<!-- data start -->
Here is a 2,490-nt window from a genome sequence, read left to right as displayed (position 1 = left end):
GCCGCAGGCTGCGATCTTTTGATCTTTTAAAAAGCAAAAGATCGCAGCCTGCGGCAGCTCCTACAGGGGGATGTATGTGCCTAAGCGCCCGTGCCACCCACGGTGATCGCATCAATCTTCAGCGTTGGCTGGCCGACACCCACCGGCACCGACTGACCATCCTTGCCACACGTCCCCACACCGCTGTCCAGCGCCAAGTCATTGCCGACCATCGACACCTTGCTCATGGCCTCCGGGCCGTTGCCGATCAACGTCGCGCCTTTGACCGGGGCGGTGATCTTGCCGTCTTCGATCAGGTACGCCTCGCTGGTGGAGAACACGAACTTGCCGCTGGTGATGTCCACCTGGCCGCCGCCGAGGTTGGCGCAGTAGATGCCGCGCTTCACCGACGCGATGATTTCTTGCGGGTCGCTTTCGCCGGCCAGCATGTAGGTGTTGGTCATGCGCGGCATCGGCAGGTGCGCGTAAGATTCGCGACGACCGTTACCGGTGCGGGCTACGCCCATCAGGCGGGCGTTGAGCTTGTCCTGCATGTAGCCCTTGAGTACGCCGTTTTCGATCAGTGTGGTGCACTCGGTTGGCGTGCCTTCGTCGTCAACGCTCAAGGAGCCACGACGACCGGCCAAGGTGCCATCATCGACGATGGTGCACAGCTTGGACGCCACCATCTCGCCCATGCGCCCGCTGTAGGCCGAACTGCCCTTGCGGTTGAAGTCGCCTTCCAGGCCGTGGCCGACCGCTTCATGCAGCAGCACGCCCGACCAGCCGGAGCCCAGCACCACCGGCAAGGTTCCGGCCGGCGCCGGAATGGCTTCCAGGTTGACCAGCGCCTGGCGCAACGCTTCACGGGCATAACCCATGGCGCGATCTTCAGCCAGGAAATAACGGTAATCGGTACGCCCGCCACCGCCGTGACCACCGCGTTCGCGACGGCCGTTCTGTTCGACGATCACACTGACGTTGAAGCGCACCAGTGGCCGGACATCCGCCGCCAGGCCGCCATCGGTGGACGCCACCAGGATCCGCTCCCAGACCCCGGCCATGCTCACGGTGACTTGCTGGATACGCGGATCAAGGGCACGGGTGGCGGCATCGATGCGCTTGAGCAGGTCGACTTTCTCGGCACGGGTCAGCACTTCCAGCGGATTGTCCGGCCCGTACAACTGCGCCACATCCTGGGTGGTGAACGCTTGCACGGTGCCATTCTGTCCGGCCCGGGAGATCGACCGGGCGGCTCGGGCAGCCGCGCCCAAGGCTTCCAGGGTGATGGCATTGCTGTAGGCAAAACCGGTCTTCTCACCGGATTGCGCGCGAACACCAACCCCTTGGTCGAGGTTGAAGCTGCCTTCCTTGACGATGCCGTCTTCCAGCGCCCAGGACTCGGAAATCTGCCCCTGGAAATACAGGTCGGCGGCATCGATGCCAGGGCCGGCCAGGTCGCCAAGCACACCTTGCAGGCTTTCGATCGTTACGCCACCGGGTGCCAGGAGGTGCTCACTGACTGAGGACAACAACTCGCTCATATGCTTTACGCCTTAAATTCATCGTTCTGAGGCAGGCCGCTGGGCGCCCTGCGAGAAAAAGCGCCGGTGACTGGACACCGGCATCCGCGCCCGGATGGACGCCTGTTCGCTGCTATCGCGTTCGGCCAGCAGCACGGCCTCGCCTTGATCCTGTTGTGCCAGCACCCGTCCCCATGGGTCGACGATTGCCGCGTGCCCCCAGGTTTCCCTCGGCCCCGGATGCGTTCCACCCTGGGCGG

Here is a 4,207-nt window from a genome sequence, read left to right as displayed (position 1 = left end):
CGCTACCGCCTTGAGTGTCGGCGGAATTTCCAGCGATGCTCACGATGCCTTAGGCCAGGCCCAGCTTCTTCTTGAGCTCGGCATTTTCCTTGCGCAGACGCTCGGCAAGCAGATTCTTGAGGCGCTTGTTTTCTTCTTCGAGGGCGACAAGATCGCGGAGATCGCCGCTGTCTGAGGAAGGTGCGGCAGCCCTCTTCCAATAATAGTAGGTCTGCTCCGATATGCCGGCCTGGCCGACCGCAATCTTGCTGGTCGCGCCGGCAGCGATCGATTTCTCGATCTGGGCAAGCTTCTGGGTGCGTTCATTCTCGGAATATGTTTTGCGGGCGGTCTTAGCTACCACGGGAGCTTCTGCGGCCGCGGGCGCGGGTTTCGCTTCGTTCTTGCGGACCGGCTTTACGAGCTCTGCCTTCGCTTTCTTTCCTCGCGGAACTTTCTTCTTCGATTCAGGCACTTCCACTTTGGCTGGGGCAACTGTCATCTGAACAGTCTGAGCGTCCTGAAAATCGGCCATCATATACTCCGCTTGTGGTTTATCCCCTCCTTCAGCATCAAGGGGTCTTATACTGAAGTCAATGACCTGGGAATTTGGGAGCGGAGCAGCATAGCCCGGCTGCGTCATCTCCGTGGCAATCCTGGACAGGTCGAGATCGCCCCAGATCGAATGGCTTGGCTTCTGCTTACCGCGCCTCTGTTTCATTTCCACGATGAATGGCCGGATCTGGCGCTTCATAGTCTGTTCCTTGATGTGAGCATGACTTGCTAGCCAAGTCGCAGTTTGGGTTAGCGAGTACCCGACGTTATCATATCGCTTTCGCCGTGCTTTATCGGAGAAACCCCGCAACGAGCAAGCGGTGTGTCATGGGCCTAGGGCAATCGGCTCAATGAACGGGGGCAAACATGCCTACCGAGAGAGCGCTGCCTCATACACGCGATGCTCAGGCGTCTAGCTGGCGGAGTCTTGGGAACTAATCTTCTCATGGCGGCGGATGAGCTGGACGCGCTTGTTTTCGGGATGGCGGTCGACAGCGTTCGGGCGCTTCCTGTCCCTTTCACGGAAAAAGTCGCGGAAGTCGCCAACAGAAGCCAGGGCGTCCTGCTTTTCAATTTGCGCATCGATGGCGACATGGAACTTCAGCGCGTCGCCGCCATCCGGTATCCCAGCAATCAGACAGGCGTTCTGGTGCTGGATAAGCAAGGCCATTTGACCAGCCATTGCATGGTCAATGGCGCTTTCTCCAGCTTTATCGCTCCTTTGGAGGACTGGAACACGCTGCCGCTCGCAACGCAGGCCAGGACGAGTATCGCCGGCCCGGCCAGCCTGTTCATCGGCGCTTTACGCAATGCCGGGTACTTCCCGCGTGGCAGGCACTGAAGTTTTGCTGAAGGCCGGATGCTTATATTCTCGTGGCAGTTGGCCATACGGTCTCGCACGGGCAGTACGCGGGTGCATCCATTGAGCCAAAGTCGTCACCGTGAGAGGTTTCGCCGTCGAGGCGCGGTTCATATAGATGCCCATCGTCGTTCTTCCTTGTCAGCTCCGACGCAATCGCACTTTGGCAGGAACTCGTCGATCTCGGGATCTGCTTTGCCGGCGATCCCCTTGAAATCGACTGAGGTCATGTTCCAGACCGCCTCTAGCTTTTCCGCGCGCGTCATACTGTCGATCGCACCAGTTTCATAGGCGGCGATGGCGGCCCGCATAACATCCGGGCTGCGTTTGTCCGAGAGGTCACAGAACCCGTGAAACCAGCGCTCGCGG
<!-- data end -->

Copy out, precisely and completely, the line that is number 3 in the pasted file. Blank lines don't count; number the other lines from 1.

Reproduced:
Here is a 4,207-nt window from a genome sequence, read left to right as displayed (position 1 = left end):